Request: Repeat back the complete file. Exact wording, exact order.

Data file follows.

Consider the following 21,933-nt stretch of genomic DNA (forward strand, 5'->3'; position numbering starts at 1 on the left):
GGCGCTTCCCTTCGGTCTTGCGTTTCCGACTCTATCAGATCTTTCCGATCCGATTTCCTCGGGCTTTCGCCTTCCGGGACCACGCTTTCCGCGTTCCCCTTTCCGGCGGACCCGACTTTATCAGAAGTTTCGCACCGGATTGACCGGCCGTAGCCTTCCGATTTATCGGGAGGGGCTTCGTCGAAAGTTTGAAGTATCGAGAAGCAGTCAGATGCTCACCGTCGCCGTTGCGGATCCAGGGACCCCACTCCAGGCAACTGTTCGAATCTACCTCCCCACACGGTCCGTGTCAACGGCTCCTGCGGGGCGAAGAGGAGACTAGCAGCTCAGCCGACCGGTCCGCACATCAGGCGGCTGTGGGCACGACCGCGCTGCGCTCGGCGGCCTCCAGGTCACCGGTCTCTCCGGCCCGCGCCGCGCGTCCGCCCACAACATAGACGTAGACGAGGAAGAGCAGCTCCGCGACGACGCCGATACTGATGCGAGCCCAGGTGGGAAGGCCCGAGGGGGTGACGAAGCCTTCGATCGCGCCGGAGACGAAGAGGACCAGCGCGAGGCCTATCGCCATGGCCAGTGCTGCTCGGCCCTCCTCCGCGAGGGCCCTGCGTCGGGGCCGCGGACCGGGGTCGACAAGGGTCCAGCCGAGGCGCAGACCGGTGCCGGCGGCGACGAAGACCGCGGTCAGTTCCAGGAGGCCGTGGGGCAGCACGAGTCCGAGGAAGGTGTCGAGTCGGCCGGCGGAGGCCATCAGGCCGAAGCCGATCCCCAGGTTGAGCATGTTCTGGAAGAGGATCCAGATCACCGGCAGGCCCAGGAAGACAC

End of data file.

Consider the following 21,933-nt stretch of genomic DNA (forward strand, 5'->3'; position numbering starts at 1 on the left):
GGCGCTTCCCTTCGGTCTTGCGTTTCCGACTCTATCAGATCTTTCCGATCCGATTTCCTCGGGCTTTCGCCTTCCGGGACCACGCTTTCCGCGTTCCCCTTTCCGGCGGACCCGACTTTATCAGAAGTTTCGCACCGGATTGACCGGCCGTAGCCTTCCGATTTATCGGGAGGGGCTTCGTCGAAAGTTTGAAGTATCGAGAAGCAGTCAGATGCTCACCGTCGCCGTTGCGGATCCAGGGACCCCACTCCAGGCAACTGTTCGAATCTACCTCCCCACACGGTCCGTGTCAACGGCTCCTGCGGGGCGAAGAGGAGACTAGCAGCTCAGCCGACCGGTCCGCACATCAGGCGGCTGTGGGCACGACCGCGCTGCGCTCGGCGGCCTCCAGGTCACCGGTCTCTCCGGCCCGCGCCGCGCGTCCGCCCACAACATAGACGTAGACGAGGAAGAGCAGCTCCGCGACGACGCCGATACTGATGCGAGCCCAGGTGGGAAGGCCCGAGGGGGTGACGAAGCCTTCGATCGCGCCGGAGACGAAGAGGACCAGCGCGAGGCCTATCGCCATGGCCAGTGCTGCTCGGCCCTCCTCCGCGAGGGCCCTGCGTCGGGGCCGCGGACCGGGGTCGACAAGGGTCCAGCCGAGGCGCAGACCGGTGCCGGCGGCGACGAAGACCGCGGTCAGTTCCAGGAGGCCGTGGGGCAGCACGAGTCCGAGGAAGGTGTCGAGTCGGCCGGCGGAGGCCATCAGGCCGAAGCCGATCCCCAGGTTGAGCATGTTCTGGAAGAGGATCCAGATCACCGGCAGGCCCAGGAAGACAC